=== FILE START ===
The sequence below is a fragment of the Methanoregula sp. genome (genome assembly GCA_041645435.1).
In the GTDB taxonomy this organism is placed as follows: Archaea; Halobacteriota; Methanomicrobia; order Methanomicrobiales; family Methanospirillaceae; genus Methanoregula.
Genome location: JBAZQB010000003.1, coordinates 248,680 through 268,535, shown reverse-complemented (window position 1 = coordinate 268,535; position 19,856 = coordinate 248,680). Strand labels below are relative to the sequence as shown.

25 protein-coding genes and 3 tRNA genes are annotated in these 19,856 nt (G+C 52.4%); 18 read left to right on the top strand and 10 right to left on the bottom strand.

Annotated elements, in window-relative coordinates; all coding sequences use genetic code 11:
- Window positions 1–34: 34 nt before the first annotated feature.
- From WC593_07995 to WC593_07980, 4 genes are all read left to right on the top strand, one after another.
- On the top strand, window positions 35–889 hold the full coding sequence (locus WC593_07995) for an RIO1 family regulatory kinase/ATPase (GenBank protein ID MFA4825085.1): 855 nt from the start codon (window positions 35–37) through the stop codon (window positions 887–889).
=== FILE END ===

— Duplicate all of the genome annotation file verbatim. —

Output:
The sequence below is a fragment of the Methanoregula sp. genome (genome assembly GCA_041645435.1).
In the GTDB taxonomy this organism is placed as follows: Archaea; Halobacteriota; Methanomicrobia; order Methanomicrobiales; family Methanospirillaceae; genus Methanoregula.
Genome location: JBAZQB010000003.1, coordinates 248,680 through 268,535, shown reverse-complemented (window position 1 = coordinate 268,535; position 19,856 = coordinate 248,680). Strand labels below are relative to the sequence as shown.

25 protein-coding genes and 3 tRNA genes are annotated in these 19,856 nt (G+C 52.4%); 18 read left to right on the top strand and 10 right to left on the bottom strand.

Annotated elements, in window-relative coordinates; all coding sequences use genetic code 11:
- Window positions 1–34: 34 nt before the first annotated feature.
- From WC593_07995 to WC593_07980, 4 genes are all read left to right on the top strand, one after another.
- On the top strand, window positions 35–889 hold the full coding sequence (locus WC593_07995) for an RIO1 family regulatory kinase/ATPase (GenBank protein ID MFA4825085.1): 855 nt from the start codon (window positions 35–37) through the stop codon (window positions 887–889).